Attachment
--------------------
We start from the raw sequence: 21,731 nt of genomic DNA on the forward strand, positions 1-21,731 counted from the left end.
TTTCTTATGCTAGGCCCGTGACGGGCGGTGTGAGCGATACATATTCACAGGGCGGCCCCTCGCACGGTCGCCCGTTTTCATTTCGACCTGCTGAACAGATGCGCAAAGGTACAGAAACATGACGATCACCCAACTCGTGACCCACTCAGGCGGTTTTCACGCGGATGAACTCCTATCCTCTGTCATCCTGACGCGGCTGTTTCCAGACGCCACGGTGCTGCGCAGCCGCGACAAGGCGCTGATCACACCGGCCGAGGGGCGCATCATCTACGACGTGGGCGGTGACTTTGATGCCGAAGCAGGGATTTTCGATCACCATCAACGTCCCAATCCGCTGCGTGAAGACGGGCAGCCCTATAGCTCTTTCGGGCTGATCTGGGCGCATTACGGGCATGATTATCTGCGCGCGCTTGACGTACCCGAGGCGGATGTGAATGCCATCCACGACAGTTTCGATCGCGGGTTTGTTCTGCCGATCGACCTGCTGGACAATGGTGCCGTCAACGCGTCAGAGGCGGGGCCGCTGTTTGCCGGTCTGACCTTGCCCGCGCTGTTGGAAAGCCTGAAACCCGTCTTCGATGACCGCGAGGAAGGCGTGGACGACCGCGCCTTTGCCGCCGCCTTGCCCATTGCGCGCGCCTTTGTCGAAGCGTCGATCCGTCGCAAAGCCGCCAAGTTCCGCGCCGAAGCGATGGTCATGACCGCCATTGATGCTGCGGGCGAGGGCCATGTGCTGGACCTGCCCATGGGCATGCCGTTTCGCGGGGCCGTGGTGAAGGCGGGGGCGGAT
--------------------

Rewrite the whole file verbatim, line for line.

We start from the raw sequence: 21,731 nt of genomic DNA on the forward strand, positions 1-21,731 counted from the left end.
TTTCTTATGCTAGGCCCGTGACGGGCGGTGTGAGCGATACATATTCACAGGGCGGCCCCTCGCACGGTCGCCCGTTTTCATTTCGACCTGCTGAACAGATGCGCAAAGGTACAGAAACATGACGATCACCCAACTCGTGACCCACTCAGGCGGTTTTCACGCGGATGAACTCCTATCCTCTGTCATCCTGACGCGGCTGTTTCCAGACGCCACGGTGCTGCGCAGCCGCGACAAGGCGCTGATCACACCGGCCGAGGGGCGCATCATCTACGACGTGGGCGGTGACTTTGATGCCGAAGCAGGGATTTTCGATCACCATCAACGTCCCAATCCGCTGCGTGAAGACGGGCAGCCCTATAGCTCTTTCGGGCTGATCTGGGCGCATTACGGGCATGATTATCTGCGCGCGCTTGACGTACCCGAGGCGGATGTGAATGCCATCCACGACAGTTTCGATCGCGGGTTTGTTCTGCCGATCGACCTGCTGGACAATGGTGCCGTCAACGCGTCAGAGGCGGGGCCGCTGTTTGCCGGTCTGACCTTGCCCGCGCTGTTGGAAAGCCTGAAACCCGTCTTCGATGACCGCGAGGAAGGCGTGGACGACCGCGCCTTTGCCGCCGCCTTGCCCATTGCGCGCGCCTTTGTCGAAGCGTCGATCCGTCGCAAAGCCGCCAAGTTCCGCGCCGAAGCGATGGTCATGACCGCCATTGATGCTGCGGGCGAGGGCCATGTGCTGGACCTGCCCATGGGCATGCCGTTTCGCGGGGCCGTGGTGAAGGCGGGGGCGGAT